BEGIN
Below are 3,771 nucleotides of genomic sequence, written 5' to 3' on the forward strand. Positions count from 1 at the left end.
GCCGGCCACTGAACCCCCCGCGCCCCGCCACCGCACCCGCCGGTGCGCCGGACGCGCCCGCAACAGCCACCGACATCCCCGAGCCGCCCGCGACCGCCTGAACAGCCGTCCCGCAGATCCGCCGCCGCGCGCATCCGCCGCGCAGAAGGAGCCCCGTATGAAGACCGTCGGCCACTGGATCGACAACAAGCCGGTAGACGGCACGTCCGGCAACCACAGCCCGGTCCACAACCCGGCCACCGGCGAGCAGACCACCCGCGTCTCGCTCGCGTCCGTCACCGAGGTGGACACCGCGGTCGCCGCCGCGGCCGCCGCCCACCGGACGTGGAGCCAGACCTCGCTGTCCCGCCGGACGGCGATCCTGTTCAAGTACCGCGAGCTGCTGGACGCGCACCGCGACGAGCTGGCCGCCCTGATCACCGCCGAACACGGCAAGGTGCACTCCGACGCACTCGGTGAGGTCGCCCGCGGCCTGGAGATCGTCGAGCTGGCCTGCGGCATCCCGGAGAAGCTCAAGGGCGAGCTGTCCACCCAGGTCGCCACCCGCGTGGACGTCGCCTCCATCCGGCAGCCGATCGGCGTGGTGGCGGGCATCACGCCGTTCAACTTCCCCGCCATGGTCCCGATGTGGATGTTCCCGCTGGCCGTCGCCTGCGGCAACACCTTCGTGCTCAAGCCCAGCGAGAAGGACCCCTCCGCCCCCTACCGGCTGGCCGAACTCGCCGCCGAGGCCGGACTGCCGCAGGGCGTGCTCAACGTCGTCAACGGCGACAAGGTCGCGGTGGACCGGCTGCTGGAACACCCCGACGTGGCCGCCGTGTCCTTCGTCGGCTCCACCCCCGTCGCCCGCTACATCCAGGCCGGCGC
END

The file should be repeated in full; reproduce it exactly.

Below are 3,771 nucleotides of genomic sequence, written 5' to 3' on the forward strand. Positions count from 1 at the left end.
GCCGGCCACTGAACCCCCCGCGCCCCGCCACCGCACCCGCCGGTGCGCCGGACGCGCCCGCAACAGCCACCGACATCCCCGAGCCGCCCGCGACCGCCTGAACAGCCGTCCCGCAGATCCGCCGCCGCGCGCATCCGCCGCGCAGAAGGAGCCCCGTATGAAGACCGTCGGCCACTGGATCGACAACAAGCCGGTAGACGGCACGTCCGGCAACCACAGCCCGGTCCACAACCCGGCCACCGGCGAGCAGACCACCCGCGTCTCGCTCGCGTCCGTCACCGAGGTGGACACCGCGGTCGCCGCCGCGGCCGCCGCCCACCGGACGTGGAGCCAGACCTCGCTGTCCCGCCGGACGGCGATCCTGTTCAAGTACCGCGAGCTGCTGGACGCGCACCGCGACGAGCTGGCCGCCCTGATCACCGCCGAACACGGCAAGGTGCACTCCGACGCACTCGGTGAGGTCGCCCGCGGCCTGGAGATCGTCGAGCTGGCCTGCGGCATCCCGGAGAAGCTCAAGGGCGAGCTGTCCACCCAGGTCGCCACCCGCGTGGACGTCGCCTCCATCCGGCAGCCGATCGGCGTGGTGGCGGGCATCACGCCGTTCAACTTCCCCGCCATGGTCCCGATGTGGATGTTCCCGCTGGCCGTCGCCTGCGGCAACACCTTCGTGCTCAAGCCCAGCGAGAAGGACCCCTCCGCCCCCTACCGGCTGGCCGAACTCGCCGCCGAGGCCGGACTGCCGCAGGGCGTGCTCAACGTCGTCAACGGCGACAAGGTCGCGGTGGACCGGCTGCTGGAACACCCCGACGTGGCCGCCGTGTCCTTCGTCGGCTCCACCCCCGTCGCCCGCTACATCCAGGCCGGCGC